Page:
The U.S. Water and Wastewater Crisis – How Many Wake-up Calls Are Enough?
In February, much of Texas plunged into darkness when the state’s electricity grid failed due to extreme cold weather conditions. What started as a foreseeable blackout quickly became a life-threatening calamity. The frigid temperatures cracked pipes and froze wells. To escape the frigid cold, have drinking water, and flush toilets, Texans were forced to boil snow and icicles. The extreme weather conditions and lack of basic amenities resulted in several fatal cases of hypothermia, frostbite, and carbon monoxide poisoning.
More than 14 million people in Texas were affected, and lost access to clean water at the height of the crisis. At the beginning of March, there were still nearly 390,000 people who did not have water safe enough to drink in their homes
America’s Next Insurgency
Bleeding Kansas began with an eviction attempt. In late 1854, Jacob Branson, an abolitionist from Ohio, started trying to kick Franklin Coleman, a slavery proponent, off his property. Roughly a year later, Coleman ran into a friend of Branson’s at a local blacksmith’s shop. The friend berated Coleman for continuing to squat on the land and demanded that he desist. It’s not clear what, if anything, Coleman said in response. But it is clear what he did. As the friend walked away, Coleman took out a gun and killed him.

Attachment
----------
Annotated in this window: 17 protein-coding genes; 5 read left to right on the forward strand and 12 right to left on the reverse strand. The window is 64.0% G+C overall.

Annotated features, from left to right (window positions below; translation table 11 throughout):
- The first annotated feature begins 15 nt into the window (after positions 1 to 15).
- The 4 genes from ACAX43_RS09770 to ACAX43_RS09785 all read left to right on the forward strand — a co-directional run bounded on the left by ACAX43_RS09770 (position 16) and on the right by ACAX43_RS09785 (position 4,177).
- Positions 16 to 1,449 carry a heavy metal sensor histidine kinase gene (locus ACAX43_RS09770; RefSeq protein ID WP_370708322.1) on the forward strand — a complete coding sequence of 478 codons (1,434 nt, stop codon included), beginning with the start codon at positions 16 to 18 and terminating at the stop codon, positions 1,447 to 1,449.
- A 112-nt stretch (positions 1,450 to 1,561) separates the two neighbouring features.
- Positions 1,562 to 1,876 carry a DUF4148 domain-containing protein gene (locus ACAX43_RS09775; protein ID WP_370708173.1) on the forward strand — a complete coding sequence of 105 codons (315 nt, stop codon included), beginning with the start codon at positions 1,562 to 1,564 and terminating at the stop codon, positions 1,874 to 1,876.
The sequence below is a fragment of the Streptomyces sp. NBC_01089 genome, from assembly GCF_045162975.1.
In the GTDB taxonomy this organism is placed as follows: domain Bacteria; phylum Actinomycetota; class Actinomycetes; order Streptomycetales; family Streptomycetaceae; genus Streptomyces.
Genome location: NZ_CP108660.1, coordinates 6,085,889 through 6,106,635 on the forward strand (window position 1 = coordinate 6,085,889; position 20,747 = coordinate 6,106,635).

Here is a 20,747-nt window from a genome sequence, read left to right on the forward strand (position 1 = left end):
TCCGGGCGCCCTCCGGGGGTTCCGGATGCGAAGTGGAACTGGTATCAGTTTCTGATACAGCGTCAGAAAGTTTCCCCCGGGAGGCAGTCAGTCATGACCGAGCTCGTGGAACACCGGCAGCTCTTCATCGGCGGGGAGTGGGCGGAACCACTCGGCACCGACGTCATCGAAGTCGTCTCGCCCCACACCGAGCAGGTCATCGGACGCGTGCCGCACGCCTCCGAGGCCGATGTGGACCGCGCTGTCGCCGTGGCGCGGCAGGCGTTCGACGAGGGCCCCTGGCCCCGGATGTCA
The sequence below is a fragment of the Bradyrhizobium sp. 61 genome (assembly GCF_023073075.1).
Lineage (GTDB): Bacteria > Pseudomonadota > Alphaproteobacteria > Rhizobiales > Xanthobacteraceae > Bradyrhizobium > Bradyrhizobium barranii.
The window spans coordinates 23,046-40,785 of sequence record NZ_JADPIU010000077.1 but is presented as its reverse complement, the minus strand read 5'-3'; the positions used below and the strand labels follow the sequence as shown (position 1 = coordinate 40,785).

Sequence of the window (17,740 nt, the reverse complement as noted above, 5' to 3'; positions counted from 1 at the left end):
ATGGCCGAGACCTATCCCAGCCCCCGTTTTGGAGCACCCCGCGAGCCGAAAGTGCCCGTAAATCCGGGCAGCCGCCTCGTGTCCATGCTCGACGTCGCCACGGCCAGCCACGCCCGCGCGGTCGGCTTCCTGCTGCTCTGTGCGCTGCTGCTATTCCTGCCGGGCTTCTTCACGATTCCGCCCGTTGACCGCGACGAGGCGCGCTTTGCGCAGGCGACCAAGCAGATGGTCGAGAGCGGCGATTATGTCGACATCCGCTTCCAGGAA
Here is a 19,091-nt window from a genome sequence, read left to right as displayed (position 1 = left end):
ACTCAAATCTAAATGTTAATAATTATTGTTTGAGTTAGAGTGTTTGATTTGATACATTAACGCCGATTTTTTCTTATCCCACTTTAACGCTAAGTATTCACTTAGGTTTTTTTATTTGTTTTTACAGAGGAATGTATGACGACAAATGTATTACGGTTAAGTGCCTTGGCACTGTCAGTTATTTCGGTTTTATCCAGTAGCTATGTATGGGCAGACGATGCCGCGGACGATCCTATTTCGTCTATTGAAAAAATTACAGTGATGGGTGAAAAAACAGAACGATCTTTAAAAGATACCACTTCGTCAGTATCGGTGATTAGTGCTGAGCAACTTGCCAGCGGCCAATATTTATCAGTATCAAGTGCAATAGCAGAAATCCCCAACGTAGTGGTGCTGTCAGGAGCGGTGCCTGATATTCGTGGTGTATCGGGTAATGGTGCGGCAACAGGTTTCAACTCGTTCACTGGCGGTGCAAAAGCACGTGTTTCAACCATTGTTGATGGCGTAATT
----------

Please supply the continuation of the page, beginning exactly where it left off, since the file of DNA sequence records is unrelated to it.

Fearing reprisal in what was a largely antislavery community, Coleman fled to a nearby town and turned himself in to a proslavery sheriff. That sheriff promptly freed him and then arrested Branson.
Read Full Article
Lessons Learned From a Year of Closed Schools
An outbreak at a senior home, which would ultimately be linked to at least 37 deaths, had already shuttered three schools in the 24,000-student district for deep cleaning, the central office was inundated with calls and emails from frantic parents and school staff reporting potential new exposures and more than 20% of students had stopped coming in at all.